By Takehaya and Poco. Released in Japan as “Rokujouma no Shinryakusha!?” by HJ Bunko. Released in North America digitally by J-Novel Club. Translated by Warnis.
Given the longevity of this series – at 39 volumes (counting the two .5 volumes) it’s probably the biggest light novel series to hit North America in full translation – it’s not particularly a surprise that the more recent volumes are taking the time to look back at the past. This is particularly true of this, a short story volume that follows the usual pattern we’ve seen to date – three web-only short stories and a longer story written specifically for this book. The three web stories all involve looking back at the past in some way, shape or form, and seeing how far people have come. Harumi and Clan, who are in many ways opposites, each envy the other; Theia and Ruth reflect about the fact that they can trust other now and are better people as a result; and Sanae and Shizuka think about life without Koutarou in it and decide “no thank you”, even if at the time they may have felt differently. Fortunately, the final story in the book looks toward the future… and has swimsuits.
In the first story, Clan and Harumi (and Alaia, as Harumi’s later ego) are looking back over events of two thousand years prior, where Clan is forced to admit that Koutarou basically did all the cooking and laundry. The two then use magic and technology to swap bodies, essentially, so Koutarou can roughly rub Harumi’s head and treat Clan with respect and politeness. The second story has Theia and Ruth trying to pick out photos for a news article about the Blue Knight, and thinking about their childhood together and how difficult it was for both of them. The third story sees Shizuka and Sanae spring cleaning all the apartments in the complex, and also stirring up memories – be it Shizuka’s parents before their death or Sanae’s “haunting” of Koutarou before the others arrived. Finally, Koutarou and the girls go on a private beach holiday… but also find time to sneak in some plot-based activities.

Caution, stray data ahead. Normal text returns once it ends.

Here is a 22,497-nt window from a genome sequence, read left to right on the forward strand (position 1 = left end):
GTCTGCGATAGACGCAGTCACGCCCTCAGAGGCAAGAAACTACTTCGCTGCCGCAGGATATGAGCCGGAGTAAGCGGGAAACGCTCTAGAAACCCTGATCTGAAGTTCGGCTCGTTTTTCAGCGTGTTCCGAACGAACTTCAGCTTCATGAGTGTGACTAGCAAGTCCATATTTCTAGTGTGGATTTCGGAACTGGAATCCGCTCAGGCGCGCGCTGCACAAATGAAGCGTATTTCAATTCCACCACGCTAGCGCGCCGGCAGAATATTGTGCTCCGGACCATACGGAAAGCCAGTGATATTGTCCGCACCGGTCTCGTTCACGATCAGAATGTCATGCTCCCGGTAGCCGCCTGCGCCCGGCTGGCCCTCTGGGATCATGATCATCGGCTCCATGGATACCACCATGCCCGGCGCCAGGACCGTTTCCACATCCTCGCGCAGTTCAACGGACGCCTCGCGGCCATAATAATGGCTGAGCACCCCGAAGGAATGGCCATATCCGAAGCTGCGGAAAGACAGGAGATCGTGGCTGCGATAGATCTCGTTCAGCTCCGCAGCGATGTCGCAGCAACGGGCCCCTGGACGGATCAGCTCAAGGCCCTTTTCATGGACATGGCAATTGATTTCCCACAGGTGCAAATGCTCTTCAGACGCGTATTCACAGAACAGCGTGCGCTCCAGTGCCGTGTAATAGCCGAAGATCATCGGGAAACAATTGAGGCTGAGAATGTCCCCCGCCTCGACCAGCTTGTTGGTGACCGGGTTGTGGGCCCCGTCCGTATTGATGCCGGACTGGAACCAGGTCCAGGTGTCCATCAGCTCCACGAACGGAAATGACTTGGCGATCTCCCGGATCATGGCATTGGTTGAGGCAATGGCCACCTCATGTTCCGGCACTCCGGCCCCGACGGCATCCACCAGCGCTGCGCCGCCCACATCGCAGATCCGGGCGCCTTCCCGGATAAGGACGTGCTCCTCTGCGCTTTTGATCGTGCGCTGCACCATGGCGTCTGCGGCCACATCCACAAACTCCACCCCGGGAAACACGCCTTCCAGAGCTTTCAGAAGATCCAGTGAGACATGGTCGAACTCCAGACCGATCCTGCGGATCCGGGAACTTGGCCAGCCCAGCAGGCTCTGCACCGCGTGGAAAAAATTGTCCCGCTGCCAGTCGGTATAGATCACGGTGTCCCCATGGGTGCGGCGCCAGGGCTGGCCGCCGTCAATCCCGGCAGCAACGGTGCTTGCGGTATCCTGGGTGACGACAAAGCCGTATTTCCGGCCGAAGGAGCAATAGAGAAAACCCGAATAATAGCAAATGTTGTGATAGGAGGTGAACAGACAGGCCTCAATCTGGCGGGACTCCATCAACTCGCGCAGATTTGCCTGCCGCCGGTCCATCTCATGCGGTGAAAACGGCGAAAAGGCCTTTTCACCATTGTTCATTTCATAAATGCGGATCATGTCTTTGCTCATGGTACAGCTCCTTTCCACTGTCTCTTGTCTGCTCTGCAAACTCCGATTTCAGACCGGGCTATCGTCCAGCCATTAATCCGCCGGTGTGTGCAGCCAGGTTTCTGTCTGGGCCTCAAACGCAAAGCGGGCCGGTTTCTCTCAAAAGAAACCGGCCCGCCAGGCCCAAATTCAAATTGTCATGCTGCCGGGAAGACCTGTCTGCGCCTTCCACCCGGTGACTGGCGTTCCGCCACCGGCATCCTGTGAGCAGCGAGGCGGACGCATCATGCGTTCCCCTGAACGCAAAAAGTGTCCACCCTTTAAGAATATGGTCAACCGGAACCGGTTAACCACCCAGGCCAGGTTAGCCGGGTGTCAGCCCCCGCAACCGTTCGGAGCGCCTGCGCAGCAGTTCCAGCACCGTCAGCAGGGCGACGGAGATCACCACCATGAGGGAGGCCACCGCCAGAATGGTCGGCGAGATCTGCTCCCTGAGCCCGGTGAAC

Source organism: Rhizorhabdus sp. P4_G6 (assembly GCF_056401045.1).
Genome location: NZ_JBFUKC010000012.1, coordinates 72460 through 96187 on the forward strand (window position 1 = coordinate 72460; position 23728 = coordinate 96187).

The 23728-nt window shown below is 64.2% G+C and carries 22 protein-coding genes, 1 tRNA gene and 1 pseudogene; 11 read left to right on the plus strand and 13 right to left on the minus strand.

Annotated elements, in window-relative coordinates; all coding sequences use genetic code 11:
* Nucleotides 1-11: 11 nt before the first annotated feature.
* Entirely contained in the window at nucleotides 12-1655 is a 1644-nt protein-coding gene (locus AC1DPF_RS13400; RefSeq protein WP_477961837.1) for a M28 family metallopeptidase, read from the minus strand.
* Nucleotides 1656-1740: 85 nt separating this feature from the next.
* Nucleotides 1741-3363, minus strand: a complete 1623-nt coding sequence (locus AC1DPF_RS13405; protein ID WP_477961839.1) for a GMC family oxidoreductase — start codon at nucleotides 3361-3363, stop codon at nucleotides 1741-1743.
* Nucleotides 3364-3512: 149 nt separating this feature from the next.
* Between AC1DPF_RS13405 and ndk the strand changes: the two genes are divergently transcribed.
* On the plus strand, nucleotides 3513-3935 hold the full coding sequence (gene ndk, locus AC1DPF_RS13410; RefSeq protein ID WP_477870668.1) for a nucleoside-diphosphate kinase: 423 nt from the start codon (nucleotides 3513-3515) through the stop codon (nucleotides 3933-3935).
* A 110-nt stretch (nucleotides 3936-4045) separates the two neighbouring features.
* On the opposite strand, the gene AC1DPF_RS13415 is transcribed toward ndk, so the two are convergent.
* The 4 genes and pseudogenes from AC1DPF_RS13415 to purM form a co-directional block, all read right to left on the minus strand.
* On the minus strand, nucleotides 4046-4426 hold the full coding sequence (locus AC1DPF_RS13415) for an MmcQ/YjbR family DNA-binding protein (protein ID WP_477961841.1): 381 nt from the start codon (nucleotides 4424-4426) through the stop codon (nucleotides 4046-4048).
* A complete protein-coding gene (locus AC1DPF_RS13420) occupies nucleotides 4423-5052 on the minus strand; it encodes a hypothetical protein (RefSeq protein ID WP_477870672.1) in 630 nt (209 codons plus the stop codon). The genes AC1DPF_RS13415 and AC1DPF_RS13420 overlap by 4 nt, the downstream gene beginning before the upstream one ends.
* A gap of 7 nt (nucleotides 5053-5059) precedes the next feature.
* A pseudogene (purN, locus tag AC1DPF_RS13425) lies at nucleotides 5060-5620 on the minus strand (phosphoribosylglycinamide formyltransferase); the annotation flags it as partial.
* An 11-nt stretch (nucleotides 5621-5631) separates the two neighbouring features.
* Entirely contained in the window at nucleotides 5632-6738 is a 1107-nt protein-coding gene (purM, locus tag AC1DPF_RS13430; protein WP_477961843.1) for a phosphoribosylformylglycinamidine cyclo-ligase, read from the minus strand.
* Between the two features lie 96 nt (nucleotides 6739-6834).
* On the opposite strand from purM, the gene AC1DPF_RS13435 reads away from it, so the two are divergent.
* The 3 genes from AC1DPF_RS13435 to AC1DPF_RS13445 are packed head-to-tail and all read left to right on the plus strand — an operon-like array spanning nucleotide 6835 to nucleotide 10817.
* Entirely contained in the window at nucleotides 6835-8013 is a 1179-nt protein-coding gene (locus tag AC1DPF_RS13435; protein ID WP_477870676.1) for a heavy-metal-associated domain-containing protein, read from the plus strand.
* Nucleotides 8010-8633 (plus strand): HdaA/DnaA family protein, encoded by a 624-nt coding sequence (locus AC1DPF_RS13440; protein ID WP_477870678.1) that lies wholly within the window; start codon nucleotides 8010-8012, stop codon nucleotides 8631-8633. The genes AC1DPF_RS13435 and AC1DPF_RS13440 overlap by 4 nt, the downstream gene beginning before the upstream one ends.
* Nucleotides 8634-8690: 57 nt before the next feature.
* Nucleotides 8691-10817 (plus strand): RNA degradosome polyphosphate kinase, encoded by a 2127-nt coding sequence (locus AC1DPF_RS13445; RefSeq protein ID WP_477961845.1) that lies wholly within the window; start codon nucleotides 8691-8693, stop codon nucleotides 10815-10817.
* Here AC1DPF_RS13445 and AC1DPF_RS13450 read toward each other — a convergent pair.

Shizuka’s story reminded me that there are other residents of the apartment complex besides her and the 106 herd, and we really haven’t ever ran into any of them, have we? Even if they don’t complain about the noise and/or property damage, you’d think the idea of one man living with so many girls would cause them to at least talk to the manager. Then again, she *does* know martial arts… As usual with these short story volumes, the longest was the best, as we see Nefilforan and her troops wanting to train against Koutarou and the other girls, as they’re all basically powerhouses. This gives us a chance to see just how powerful everyone in the group has become… and yes, for once that includes Yurika, though she thinks sleeping gas is not very cute and magical girl-ey. Unfortunately for the girls, while Koutarou is slowly getting over his past traumas and personality flaws, he’s not really ready to admire the girls’ swimsuits at all or show that he is sexually attracted to them. Perhaps it might take another 39 books.
Of course, this still leaves a cliffhanger from the last book hanging there, and the author promises that we’ll get back to the main plot in Vol. 38, which should focus on Sanae. Till then, this is a good short story volume that is a definite buy for anyone who’s read close to forty other volumes of this series.